Edmond Campbell, Senior Staff Reporter
FINANCIAL SECRETARY Dr Wesley Hughes has sounded the warning of a looming crisis facing Jamaica in the funding of tertiary education.
Hughes asserted that there was need for a national debate on the funding of tertiary level studies.
He told members of Parliament's Public Accounts Committee (PAC) on Tuesday that he did not want to be dramatic, but noted that serious challenges were ahead.
"With so many people coming out of the secondary system across the country, as it has expanded over the last two decades or so, that you are going to have a problem if we can't assist. People are going to be blocked from going further and this has the potential of creating a very serious social problem," Hughes insisted.
Member of parliament for St James North Western and PAC member, Dr Horace Chang, had raised concern that funding of the Ministry of National Security's crime prevention initiative, the Citizen Security and Justice Programme (CSJP), had dried up.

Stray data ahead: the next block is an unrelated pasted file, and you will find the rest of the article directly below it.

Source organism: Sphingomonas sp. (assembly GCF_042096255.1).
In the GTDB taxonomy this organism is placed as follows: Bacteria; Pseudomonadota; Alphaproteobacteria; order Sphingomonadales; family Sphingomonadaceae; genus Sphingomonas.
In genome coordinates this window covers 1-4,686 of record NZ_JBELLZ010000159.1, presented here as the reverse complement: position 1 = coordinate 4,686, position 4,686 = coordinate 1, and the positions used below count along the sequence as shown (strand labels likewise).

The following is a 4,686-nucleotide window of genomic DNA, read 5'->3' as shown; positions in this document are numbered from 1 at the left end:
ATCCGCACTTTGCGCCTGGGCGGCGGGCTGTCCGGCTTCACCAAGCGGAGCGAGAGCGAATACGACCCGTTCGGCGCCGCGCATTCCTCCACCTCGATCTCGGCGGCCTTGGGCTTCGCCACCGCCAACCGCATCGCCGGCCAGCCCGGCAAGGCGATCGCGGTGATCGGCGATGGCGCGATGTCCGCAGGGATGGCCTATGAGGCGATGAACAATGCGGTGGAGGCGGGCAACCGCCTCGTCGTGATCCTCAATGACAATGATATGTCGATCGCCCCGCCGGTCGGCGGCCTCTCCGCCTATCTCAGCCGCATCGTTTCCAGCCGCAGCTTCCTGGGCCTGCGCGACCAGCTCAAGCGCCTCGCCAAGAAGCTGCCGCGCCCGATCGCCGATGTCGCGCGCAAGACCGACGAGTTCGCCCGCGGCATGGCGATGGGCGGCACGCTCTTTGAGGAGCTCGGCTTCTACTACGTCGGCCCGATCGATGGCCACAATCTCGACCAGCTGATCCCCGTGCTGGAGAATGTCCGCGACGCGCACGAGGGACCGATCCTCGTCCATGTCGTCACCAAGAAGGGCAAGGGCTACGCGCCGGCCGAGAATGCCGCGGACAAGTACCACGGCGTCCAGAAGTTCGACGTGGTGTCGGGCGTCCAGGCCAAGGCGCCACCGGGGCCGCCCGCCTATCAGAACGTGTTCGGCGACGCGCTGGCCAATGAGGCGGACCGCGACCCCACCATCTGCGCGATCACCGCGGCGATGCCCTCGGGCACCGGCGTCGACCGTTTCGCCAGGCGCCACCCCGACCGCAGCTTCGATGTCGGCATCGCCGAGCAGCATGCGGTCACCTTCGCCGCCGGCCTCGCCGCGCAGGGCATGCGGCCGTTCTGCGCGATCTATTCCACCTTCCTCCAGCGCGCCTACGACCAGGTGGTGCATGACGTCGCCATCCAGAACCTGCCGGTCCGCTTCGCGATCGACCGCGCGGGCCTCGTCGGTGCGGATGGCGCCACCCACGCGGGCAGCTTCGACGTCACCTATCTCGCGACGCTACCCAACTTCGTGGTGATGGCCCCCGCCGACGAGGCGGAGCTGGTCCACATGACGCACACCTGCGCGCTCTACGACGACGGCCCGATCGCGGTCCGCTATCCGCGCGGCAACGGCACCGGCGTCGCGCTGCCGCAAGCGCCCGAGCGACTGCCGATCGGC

He said the CSJP came to an end in the last financial year, but noted that some additional funding was pumped into the scholarship programme. However, he said the awards to recipients were significantly reduced and spread over a larger number of communities.
Effect of funding cutback
Chang contended that the cutback in the funding of the CSJP would "damage the expectation" of students who might have been anticipating some assistance under the programme.
The CSJP provides scholarship awards to high-school and tertiary-level students in inner-city communities.
The committee's discussion on the financing of tertiary studies was held against the background of issues raised by Auditor General Pamela Monroe Ellis about a high delinquency rate in the Government's Scholarship and Assistance Programme which is administered by the Ministry of Finance.